Responding to non-communicable diseases during and beyond the COVID-19 pandemic

This brief provides guidance for governments, policymakers, UN agencies and development partners to address non-communicable diseases (NCDs) as an integral part of the COVID-19 response and in broader efforts for achieving the 2030 Agenda for Sustainable Development. NCDs, such as cardiovascular disease, cancer, diabetes and chronic respiratory disease, are amplifying the impacts of COVID-19, and COVID-19 is exacerbating the burden of NCDs, particularly in already disadvantaged communities. Almost one fourth (22%) of the global population is estimated to have an underlying condition that increases their vulnerability to COVID-19, and most of these conditions are NCDs. Urgent action across sectors is needed to address the root causes of NCDs and increase access to affordable and quality treatments and prevention.

Children’s heart and COVID-19: up-to-date evidence in the form of a systematic review

Giulia Sanna; Pier Paolo Bassareo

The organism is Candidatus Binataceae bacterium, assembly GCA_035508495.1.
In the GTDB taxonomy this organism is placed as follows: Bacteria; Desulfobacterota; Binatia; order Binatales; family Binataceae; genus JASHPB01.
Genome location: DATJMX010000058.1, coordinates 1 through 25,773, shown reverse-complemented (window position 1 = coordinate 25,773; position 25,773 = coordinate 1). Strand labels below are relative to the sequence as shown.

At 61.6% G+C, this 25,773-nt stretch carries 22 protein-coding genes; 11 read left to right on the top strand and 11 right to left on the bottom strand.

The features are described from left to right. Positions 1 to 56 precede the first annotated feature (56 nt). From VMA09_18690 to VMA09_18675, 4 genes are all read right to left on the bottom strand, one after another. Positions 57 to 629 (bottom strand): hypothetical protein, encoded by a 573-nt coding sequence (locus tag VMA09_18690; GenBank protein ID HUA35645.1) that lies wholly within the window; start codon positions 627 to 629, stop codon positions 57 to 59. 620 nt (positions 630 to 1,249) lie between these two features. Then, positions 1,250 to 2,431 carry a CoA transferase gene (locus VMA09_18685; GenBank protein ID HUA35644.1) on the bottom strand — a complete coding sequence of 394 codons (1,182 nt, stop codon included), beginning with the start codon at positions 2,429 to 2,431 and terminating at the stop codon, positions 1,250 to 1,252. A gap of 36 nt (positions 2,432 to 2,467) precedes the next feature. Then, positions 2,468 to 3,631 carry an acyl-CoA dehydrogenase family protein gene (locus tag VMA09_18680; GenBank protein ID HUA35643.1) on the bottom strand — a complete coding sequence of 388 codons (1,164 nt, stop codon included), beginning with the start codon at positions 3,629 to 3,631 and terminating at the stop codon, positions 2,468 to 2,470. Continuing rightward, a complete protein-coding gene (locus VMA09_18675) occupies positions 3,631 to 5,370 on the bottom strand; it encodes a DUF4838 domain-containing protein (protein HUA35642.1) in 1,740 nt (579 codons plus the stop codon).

Published: May 2020   Journal: European Journal of Pediatrics

The new coronavirus disease outbreak in 2019 (COVID-19) represents a dramatic challenge for healthcare systems worldwide. As to viral tropism, lungs are not the only COVID-19 target but also the heart may be involved in a not negligible percentage of the infected patients. Myocarditis-related cardiac dysfunction and potentially life-threatening arrhythmias are the main aftermaths. A few studies showed that myocardial injury in adult patients is often linked with a fatal outcome. Conversely, scientific evidence in children is sparse, although several reports were published with the description of a cardiac involvement in COVID-19 paediatric patients. In these young subjects, a background of surgically treated congenital heart disease seems to be a predisposing factor. This systematic review is aimed at summarizing all COVID-19 cases with a cardiac involvement published in paediatric age and trying to explain the underlying mechanisms responsible for COVID-19-related myocardial damage.